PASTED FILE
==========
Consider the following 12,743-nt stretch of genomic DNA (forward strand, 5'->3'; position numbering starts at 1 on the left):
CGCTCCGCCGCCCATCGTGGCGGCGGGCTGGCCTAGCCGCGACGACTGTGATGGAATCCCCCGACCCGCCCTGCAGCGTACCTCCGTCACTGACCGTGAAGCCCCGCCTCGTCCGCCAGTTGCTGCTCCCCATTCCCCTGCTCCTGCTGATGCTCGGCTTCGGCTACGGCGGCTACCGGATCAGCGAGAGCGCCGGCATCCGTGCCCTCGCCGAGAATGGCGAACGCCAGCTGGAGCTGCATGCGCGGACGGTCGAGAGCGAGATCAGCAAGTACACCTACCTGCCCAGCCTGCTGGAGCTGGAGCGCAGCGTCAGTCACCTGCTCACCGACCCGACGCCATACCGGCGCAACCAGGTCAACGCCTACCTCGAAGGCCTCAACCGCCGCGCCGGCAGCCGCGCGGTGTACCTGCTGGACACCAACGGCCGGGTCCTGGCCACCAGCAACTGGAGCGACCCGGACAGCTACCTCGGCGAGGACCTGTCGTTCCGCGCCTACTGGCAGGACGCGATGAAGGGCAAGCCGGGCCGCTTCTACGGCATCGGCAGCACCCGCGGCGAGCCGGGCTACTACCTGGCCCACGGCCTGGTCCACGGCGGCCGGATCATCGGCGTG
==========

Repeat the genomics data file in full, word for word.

Consider the following 12,743-nt stretch of genomic DNA (forward strand, 5'->3'; position numbering starts at 1 on the left):
CGCTCCGCCGCCCATCGTGGCGGCGGGCTGGCCTAGCCGCGACGACTGTGATGGAATCCCCCGACCCGCCCTGCAGCGTACCTCCGTCACTGACCGTGAAGCCCCGCCTCGTCCGCCAGTTGCTGCTCCCCATTCCCCTGCTCCTGCTGATGCTCGGCTTCGGCTACGGCGGCTACCGGATCAGCGAGAGCGCCGGCATCCGTGCCCTCGCCGAGAATGGCGAACGCCAGCTGGAGCTGCATGCGCGGACGGTCGAGAGCGAGATCAGCAAGTACACCTACCTGCCCAGCCTGCTGGAGCTGGAGCGCAGCGTCAGTCACCTGCTCACCGACCCGACGCCATACCGGCGCAACCAGGTCAACGCCTACCTCGAAGGCCTCAACCGCCGCGCCGGCAGCCGCGCGGTGTACCTGCTGGACACCAACGGCCGGGTCCTGGCCACCAGCAACTGGAGCGACCCGGACAGCTACCTCGGCGAGGACCTGTCGTTCCGCGCCTACTGGCAGGACGCGATGAAGGGCAAGCCGGGCCGCTTCTACGGCATCGGCAGCACCCGCGGCGAGCCGGGCTACTACCTGGCCCACGGCCTGGTCCACGGCGGCCGGATCATCGGCGTG